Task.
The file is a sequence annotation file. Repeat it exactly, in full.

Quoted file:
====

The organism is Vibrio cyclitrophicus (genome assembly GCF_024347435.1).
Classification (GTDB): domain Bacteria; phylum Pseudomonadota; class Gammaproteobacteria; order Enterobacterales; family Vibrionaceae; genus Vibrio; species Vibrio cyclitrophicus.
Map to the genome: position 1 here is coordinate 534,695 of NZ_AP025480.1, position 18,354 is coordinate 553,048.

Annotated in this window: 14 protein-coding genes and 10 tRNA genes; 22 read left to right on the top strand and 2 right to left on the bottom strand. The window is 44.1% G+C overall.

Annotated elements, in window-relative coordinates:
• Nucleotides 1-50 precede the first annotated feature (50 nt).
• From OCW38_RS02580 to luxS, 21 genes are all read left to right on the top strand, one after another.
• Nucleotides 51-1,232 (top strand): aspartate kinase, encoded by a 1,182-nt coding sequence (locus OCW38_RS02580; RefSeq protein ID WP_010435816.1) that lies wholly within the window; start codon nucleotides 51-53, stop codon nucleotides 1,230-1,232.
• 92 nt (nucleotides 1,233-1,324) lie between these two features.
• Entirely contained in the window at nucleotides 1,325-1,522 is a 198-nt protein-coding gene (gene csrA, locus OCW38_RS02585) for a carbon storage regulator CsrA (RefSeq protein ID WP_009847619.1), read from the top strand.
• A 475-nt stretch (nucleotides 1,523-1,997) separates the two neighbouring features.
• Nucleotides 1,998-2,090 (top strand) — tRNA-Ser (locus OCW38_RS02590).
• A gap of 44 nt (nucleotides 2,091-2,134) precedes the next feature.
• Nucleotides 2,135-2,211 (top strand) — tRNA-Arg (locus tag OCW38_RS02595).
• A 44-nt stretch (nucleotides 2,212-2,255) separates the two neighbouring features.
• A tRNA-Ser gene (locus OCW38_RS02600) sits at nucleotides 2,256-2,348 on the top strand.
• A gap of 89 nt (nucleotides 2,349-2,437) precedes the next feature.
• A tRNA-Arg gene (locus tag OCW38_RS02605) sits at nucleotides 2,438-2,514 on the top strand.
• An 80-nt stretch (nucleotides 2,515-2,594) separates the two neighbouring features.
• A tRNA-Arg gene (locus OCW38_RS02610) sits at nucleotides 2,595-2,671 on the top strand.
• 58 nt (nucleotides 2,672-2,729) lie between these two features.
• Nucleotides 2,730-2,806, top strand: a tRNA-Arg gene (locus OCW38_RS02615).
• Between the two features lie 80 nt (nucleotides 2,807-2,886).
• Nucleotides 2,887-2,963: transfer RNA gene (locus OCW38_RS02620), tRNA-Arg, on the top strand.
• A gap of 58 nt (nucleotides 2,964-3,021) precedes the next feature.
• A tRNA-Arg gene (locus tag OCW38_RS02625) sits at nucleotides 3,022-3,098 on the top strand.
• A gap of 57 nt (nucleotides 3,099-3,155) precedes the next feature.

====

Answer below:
The organism is Vibrio cyclitrophicus (genome assembly GCF_024347435.1).
Classification (GTDB): domain Bacteria; phylum Pseudomonadota; class Gammaproteobacteria; order Enterobacterales; family Vibrionaceae; genus Vibrio; species Vibrio cyclitrophicus.
Map to the genome: position 1 here is coordinate 534,695 of NZ_AP025480.1, position 18,354 is coordinate 553,048.

Annotated in this window: 14 protein-coding genes and 10 tRNA genes; 22 read left to right on the top strand and 2 right to left on the bottom strand. The window is 44.1% G+C overall.

Annotated elements, in window-relative coordinates:
• Nucleotides 1-50 precede the first annotated feature (50 nt).
• From OCW38_RS02580 to luxS, 21 genes are all read left to right on the top strand, one after another.
• Nucleotides 51-1,232 (top strand): aspartate kinase, encoded by a 1,182-nt coding sequence (locus OCW38_RS02580; RefSeq protein ID WP_010435816.1) that lies wholly within the window; start codon nucleotides 51-53, stop codon nucleotides 1,230-1,232.
• 92 nt (nucleotides 1,233-1,324) lie between these two features.
• Entirely contained in the window at nucleotides 1,325-1,522 is a 198-nt protein-coding gene (gene csrA, locus OCW38_RS02585) for a carbon storage regulator CsrA (RefSeq protein ID WP_009847619.1), read from the top strand.
• A 475-nt stretch (nucleotides 1,523-1,997) separates the two neighbouring features.
• Nucleotides 1,998-2,090 (top strand) — tRNA-Ser (locus OCW38_RS02590).
• A gap of 44 nt (nucleotides 2,091-2,134) precedes the next feature.
• Nucleotides 2,135-2,211 (top strand) — tRNA-Arg (locus tag OCW38_RS02595).
• A 44-nt stretch (nucleotides 2,212-2,255) separates the two neighbouring features.
• A tRNA-Ser gene (locus OCW38_RS02600) sits at nucleotides 2,256-2,348 on the top strand.
• A gap of 89 nt (nucleotides 2,349-2,437) precedes the next feature.
• A tRNA-Arg gene (locus tag OCW38_RS02605) sits at nucleotides 2,438-2,514 on the top strand.
• An 80-nt stretch (nucleotides 2,515-2,594) separates the two neighbouring features.
• A tRNA-Arg gene (locus OCW38_RS02610) sits at nucleotides 2,595-2,671 on the top strand.
• 58 nt (nucleotides 2,672-2,729) lie between these two features.
• Nucleotides 2,730-2,806, top strand: a tRNA-Arg gene (locus OCW38_RS02615).
• Between the two features lie 80 nt (nucleotides 2,807-2,886).
• Nucleotides 2,887-2,963: transfer RNA gene (locus OCW38_RS02620), tRNA-Arg, on the top strand.
• A gap of 58 nt (nucleotides 2,964-3,021) precedes the next feature.
• A tRNA-Arg gene (locus tag OCW38_RS02625) sits at nucleotides 3,022-3,098 on the top strand.
• A gap of 57 nt (nucleotides 3,099-3,155) precedes the next feature.